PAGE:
What do talking therapies involve?

Find out what might happen during a talking therapy session, how long they tend to last and the confidentiality relationship between a client and a therapist.

Talking therapies: counselling, psychotherapy, CBT
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What happens during a talking therapy session?


Talking therapies can involve a number of regular face-to-face sessions. Each usually lasts for an hour, but can be shorter. There is an initial assessment during which the therapist will obtain an idea of the problem and some background information about the person. The therapist will then agree on a therapy plan with the person.


It is also possible to receive certain talking therapies, such as counselling and CBT, over the telephone or online.

If someone is having CBT, they will agree to do 'homework' between sessions to help reinforce what is learnt in the session and to try out new ideas. This may include keeping a diary or filling out 'thought records'. It may also include practising breathing exercises and relaxation techniques.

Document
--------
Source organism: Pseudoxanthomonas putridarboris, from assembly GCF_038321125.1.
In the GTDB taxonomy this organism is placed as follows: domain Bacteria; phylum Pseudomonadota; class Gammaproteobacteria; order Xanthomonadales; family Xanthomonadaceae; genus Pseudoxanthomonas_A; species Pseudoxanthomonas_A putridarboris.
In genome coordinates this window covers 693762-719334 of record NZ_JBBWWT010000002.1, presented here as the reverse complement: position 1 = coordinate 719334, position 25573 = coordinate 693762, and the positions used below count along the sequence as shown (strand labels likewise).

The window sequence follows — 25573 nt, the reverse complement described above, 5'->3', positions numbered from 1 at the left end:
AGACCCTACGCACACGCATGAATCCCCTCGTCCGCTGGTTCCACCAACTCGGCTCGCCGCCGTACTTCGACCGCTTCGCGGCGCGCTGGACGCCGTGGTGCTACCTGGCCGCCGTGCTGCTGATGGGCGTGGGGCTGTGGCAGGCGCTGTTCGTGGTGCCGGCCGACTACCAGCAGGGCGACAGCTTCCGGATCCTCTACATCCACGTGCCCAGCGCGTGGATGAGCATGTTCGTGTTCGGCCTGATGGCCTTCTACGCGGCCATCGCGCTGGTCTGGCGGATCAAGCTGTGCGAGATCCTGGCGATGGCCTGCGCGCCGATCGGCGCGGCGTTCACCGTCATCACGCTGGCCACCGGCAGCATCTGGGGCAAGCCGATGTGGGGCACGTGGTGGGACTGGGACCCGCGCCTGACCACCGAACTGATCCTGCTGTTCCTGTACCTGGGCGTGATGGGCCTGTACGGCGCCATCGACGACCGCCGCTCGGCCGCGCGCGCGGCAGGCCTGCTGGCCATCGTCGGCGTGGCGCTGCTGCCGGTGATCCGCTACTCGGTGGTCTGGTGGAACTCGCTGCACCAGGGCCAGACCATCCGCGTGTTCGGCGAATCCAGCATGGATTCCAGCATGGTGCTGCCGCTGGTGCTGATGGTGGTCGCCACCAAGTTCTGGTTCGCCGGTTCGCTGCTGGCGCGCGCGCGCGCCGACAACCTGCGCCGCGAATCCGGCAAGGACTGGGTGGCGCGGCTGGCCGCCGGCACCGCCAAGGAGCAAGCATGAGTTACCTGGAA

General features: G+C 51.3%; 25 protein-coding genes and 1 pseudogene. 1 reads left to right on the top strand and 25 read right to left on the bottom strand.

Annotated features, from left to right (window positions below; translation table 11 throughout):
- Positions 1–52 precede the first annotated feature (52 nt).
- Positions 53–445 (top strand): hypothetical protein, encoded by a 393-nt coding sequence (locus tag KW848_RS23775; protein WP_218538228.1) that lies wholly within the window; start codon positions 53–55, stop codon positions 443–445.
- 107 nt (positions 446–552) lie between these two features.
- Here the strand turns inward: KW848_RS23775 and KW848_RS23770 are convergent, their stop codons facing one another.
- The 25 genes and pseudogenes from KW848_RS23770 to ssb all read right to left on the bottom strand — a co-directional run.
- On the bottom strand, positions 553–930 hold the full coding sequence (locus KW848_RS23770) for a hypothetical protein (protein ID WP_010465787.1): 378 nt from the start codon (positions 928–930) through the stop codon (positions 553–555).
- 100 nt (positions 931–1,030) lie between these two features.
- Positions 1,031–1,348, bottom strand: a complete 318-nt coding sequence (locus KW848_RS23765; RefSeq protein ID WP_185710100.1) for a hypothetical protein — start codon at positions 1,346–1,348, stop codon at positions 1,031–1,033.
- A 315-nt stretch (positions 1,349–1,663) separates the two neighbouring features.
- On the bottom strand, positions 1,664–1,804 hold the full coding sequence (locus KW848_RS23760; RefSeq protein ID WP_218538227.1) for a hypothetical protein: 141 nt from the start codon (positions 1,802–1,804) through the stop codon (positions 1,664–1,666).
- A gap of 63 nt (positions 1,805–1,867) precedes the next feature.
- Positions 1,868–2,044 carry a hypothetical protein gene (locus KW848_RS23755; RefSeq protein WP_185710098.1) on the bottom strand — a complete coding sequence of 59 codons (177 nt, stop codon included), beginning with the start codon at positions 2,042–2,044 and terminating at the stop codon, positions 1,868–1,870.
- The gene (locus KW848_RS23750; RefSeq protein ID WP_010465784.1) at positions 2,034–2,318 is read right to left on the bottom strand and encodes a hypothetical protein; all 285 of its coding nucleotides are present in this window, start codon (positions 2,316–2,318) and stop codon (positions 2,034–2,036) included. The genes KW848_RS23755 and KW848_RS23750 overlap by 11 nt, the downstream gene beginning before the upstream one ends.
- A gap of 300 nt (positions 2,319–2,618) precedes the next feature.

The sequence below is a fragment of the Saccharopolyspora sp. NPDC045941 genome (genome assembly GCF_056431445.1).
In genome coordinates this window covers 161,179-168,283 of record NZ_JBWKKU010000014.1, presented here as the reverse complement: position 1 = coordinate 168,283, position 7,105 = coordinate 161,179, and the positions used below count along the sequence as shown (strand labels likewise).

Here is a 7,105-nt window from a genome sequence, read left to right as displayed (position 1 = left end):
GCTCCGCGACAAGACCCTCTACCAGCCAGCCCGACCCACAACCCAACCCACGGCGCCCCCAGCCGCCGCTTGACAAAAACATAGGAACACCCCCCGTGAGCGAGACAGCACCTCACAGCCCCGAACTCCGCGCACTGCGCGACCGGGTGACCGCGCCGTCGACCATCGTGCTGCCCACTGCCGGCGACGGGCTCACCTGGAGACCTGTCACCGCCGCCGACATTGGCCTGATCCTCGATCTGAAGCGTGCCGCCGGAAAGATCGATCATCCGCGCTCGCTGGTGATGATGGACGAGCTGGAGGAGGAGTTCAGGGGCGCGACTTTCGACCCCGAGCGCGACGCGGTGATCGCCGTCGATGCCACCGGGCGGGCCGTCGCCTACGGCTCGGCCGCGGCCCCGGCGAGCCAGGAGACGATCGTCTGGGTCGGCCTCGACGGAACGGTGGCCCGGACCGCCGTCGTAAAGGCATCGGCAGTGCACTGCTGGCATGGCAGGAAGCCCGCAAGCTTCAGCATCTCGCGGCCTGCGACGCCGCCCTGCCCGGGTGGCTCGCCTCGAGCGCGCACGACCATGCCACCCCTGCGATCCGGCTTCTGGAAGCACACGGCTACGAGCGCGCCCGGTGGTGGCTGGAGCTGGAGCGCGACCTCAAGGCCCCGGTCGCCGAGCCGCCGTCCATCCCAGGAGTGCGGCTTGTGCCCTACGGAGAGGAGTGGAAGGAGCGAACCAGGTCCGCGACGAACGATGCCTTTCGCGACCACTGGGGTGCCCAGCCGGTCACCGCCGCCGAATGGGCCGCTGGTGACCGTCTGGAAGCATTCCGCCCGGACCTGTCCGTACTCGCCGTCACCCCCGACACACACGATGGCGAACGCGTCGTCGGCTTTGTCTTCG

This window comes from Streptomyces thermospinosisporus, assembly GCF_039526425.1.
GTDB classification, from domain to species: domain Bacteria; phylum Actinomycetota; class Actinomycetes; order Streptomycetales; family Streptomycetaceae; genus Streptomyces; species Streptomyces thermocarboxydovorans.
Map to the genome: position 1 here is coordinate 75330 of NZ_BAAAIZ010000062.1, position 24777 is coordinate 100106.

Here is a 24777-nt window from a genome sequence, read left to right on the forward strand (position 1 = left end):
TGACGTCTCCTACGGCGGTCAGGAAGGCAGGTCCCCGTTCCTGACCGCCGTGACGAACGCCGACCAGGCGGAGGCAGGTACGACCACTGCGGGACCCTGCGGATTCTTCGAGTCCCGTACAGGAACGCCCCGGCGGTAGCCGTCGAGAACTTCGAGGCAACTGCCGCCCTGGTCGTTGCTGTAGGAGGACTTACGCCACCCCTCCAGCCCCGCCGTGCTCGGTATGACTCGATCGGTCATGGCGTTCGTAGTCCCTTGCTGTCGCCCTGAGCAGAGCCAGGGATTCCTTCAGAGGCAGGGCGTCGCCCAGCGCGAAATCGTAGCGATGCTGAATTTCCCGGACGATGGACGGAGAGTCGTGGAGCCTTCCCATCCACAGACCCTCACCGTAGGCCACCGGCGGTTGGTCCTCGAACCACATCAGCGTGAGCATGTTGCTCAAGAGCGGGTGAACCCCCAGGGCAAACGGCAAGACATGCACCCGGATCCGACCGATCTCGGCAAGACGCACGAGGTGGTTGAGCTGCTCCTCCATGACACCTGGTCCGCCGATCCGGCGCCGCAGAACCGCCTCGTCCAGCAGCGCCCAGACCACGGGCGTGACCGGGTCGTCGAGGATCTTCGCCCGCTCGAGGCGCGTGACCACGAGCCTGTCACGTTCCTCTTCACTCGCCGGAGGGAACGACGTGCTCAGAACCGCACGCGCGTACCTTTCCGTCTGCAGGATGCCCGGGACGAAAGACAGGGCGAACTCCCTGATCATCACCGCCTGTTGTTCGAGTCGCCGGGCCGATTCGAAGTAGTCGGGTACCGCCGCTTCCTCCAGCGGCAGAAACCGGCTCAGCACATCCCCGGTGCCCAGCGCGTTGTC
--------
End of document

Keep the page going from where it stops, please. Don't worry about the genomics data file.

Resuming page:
How long do talking therapy sessions last?

There is no standard length of time for a course of therapy. The number of sessions required will depend on the type of problem, the type of therapy, how it is delivered (eg face-to-face or by phone) and who is providing the therapy (eg NHS therapist, private therapist or charity). Some people get everything they need from one session or from just a few. Others may require counselling or psychotherapy over a much longer period of time, for months or, more rarely, years. CBT usually involves a programme of 5-20 sessions.

Are talking therapy sessions confidential?

Successful therapy depends very much on the development of a trusting relationship between the therapist and the client. It is therefore important that people work with a therapist whose approach and manner they are comfortable with. The relationship between a client and a therapist is confidential. This means that what is discussed during therapy will not generally be disclosed to anyone else. However, there are some exceptions to this which should be discussed during the first meeting. For example, someone with dementia may - with their consent - be supported by a family member in the sessions.